I – Mary at prayer
So, the first stop in this talk is to see Mary as a prayer and I don’t think there is a better place in scripture to see that, than Luke’s Gospel. For there we frequently find Mary ‘pondering’ and ‘storing things up in her heart’. At the Annunciation, for example, we are told that Mary was greatly troubled that the Angel called her ‘full of grace’ and responded by ‘pondering’ or ‘wondering’ what it might mean.
Again, when the Shepherds come to see the Child Jesus and recount the great signs they had seen of the Angels we are told that Mary responded by ‘treasuring these things up in her heart and pondering them’.
A third time, after she loses Jesus in the temple at Jerusalem and he goes down to Nazareth with them, we find Mary ‘treasuring these things in her heart.’ The question is: what is it to treasure something in your heart and to ponder over it; what is Mary doing in all these scenes?
The answer is really quite simple: praying.
So many of us would not immediately think of that, however, because we are used to vocal prayer, prayer that is predominantly spoken or sung. We very rarely think of prayer as meditative or contemplative, prayer as silence.
Yet, that is precisely what Mary is doing here. In response to these unbelievable events she does not exclaim, or shout for joy, she does not sing, or say anything. Instead, she turns inward in silence and ponders over them.
Here Mary shows us the true meaning of prayer.
See, prayer is not so much what prayers one says, or how many times one says them; it’s not so much about how well one sings the prayer or how long one prays for. Certainly, all these things are important: we need the help of certain set prayers like the Rosary to keep us on track, and we need to try to sing well, at least so other people aren’t seriously disturbed by us, and we do need to set time aside for prayer. But the real core of prayer, the crux of it, is interior union with God.
That is, an awareness that God lives in us, that we can speak to him and listen to him in our hearts. That is what Mary had and that is what we, you and me, can have if only we want it, if only we ask for it.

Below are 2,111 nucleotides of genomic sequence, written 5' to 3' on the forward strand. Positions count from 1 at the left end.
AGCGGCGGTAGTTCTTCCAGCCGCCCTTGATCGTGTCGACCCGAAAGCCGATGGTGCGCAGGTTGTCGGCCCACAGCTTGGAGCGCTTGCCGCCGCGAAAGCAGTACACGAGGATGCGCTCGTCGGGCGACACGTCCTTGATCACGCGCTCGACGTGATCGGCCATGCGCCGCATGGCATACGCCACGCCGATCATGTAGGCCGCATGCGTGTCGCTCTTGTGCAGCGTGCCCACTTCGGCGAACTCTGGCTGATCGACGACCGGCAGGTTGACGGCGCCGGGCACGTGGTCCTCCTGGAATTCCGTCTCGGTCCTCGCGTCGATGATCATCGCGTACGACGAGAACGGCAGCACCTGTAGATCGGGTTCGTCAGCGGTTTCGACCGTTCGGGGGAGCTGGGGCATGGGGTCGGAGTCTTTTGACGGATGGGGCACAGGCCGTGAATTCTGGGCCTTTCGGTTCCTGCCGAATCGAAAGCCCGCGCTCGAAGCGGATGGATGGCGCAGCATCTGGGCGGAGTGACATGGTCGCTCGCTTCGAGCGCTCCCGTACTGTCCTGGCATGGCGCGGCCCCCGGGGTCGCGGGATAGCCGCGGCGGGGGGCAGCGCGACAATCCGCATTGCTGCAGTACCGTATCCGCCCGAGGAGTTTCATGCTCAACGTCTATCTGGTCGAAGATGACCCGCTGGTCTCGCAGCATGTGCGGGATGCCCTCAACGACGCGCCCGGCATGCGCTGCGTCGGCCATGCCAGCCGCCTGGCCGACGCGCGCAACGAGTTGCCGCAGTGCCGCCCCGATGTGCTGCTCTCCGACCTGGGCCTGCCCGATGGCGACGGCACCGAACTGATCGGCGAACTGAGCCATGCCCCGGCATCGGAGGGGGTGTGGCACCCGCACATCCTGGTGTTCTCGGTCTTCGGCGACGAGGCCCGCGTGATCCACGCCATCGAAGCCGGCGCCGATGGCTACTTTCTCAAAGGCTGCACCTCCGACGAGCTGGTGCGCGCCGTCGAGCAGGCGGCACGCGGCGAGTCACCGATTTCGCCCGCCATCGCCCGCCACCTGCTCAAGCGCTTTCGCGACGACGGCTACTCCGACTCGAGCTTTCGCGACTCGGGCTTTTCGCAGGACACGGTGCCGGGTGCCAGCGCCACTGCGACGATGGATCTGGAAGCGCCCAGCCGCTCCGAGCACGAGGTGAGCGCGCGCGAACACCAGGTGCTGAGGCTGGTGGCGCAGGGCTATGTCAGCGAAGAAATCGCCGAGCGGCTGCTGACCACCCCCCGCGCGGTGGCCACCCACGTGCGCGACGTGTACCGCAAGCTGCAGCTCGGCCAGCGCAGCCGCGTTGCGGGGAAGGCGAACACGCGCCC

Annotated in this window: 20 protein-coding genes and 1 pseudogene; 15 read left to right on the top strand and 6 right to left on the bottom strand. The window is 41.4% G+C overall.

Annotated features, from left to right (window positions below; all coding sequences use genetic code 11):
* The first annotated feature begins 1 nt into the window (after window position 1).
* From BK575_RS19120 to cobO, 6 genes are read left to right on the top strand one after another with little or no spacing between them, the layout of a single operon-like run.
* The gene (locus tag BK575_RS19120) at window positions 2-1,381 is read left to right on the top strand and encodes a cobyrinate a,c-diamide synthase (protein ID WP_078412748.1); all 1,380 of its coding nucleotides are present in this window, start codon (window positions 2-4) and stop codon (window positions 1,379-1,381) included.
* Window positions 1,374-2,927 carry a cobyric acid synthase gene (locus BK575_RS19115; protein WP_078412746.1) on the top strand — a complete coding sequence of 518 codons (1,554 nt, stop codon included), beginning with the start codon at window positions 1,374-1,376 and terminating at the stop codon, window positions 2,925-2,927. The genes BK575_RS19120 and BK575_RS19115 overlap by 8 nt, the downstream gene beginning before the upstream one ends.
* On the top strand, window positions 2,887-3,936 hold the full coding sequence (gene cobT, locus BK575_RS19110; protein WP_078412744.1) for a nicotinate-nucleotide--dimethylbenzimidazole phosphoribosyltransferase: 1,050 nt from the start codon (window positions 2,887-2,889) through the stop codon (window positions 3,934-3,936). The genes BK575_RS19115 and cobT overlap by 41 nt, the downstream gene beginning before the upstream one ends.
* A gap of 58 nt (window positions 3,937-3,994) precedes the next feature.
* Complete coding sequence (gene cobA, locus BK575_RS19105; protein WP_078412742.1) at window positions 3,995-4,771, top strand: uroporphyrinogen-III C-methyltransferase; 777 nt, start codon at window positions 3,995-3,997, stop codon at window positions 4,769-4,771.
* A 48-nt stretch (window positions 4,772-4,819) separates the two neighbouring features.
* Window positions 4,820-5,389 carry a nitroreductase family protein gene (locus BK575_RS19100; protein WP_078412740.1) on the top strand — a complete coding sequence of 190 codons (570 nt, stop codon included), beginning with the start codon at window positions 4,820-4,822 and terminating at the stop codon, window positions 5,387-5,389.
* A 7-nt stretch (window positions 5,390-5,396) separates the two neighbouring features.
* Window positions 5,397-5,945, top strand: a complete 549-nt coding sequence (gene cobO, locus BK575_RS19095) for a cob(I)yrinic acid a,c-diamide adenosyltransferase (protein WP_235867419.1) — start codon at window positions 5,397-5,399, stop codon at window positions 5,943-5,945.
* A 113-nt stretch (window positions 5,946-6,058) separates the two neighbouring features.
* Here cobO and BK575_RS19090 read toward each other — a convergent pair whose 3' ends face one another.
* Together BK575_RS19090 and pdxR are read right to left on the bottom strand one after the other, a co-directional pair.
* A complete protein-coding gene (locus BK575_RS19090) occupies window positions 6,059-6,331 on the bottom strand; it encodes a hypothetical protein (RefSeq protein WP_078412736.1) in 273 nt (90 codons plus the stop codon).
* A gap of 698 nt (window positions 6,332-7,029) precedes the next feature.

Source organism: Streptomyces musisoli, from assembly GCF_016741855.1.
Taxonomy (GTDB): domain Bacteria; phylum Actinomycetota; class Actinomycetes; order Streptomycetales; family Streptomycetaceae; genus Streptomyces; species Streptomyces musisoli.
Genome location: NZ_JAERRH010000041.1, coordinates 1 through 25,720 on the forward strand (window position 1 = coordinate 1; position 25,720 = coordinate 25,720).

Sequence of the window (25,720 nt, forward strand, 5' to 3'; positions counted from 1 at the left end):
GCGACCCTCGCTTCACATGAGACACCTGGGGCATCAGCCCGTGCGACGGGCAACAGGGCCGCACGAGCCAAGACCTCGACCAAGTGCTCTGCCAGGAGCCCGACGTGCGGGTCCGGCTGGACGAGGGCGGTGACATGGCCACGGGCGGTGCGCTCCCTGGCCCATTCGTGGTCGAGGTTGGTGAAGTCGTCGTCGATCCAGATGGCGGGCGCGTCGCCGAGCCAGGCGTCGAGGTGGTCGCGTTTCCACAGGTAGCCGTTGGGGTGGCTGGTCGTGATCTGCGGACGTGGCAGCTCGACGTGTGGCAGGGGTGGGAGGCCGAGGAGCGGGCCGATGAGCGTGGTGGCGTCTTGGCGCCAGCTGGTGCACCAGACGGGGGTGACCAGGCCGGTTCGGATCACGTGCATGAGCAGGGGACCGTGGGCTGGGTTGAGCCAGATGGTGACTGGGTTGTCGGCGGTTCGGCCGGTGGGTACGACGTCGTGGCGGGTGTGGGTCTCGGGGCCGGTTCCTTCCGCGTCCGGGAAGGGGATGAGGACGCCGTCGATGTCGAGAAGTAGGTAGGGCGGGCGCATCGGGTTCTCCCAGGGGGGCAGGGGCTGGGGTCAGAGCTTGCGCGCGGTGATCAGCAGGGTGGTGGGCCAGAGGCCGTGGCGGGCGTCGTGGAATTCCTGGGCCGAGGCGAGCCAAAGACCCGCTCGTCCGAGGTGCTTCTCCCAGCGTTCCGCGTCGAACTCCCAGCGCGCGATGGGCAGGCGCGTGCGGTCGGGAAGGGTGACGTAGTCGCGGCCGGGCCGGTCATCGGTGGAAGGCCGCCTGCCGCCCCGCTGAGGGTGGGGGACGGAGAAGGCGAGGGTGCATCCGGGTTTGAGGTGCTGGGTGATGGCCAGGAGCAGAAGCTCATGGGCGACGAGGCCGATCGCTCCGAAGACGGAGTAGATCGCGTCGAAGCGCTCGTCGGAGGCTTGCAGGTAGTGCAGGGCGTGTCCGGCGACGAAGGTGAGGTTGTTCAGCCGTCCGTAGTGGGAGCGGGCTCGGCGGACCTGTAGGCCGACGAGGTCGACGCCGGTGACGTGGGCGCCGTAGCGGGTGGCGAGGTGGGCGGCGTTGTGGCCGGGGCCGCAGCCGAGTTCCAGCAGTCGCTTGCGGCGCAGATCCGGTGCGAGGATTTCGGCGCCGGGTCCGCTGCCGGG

In fact, it is in this prayer that Mary shows herself to be the true disciple. For what does Our Lord say when he teaches the disciples about prayer in Matthew’s Gospel (6:6)? ‘[W]hen you pray, go into your room and shut the door and pray to your Father who is in secret; and your Father who sees in secret will reward you.’
That is precisely what Mary does; she enters the secret room of her heart and speaks to God there. It doesn’t mean that she stops going to the temple or synagogue. Jesus is not advocating what so many think he is here; he is not saying ‘don’t go to church’. Instead, he wants us to develop our hearts into a secret room where we can go and meet him, converse with him, listen to him, and remain with him. That is the way Mary prayed and with her help we can pray in the same way.
In order to do that, however, we need to change a lot. The first thing to do: put away the earphones, at least sometimes; turn the radio off, at least for some of the car trip; turn off the TV or computer, at least for some time during the day; don’t scroll through your news feed when you have five minutes spare!
See, this kind of prayer Mary shows us is prayer not suited to our times. We live in a society that values being busy, that bombards us with noise and images, that inculcates habits in us that make this kind of prayer really difficult. So, the first thing we need to do to develop this kind of prayer is to develop a more silent kind of life: a life of fewer distractions and less noise. That way, we can turn to that secret room, as Mary did, and ponder over things there.
The second thing to do is to set aside time each day to do it. A great way to do this is to set time aside at the end of each day for what is called an examination of conscience. Here we can set aside 10 minutes maybe to go over what happened in the day, like Mary pondering on the events around her, talking to Our Lord about them, asking for his mercy, his guidance, his help.
I promise you, if you do this everyday, you will notice a huge difference in yourself and your interaction with others. Developing this kind of prayer will lead you in the footsteps of Mary and ultimately form you into the kind of disciple she was: a faithful disciple of Christ.
Delivered by Seminarian Jack Green to IGNITE Youth at Saint John XXIII Catholic Parish, Stanhope Gardens on 28 May, 2017.
Part 2 will be published next Thursday.
To read the Introduction of Mary: The Model Disciple, click here.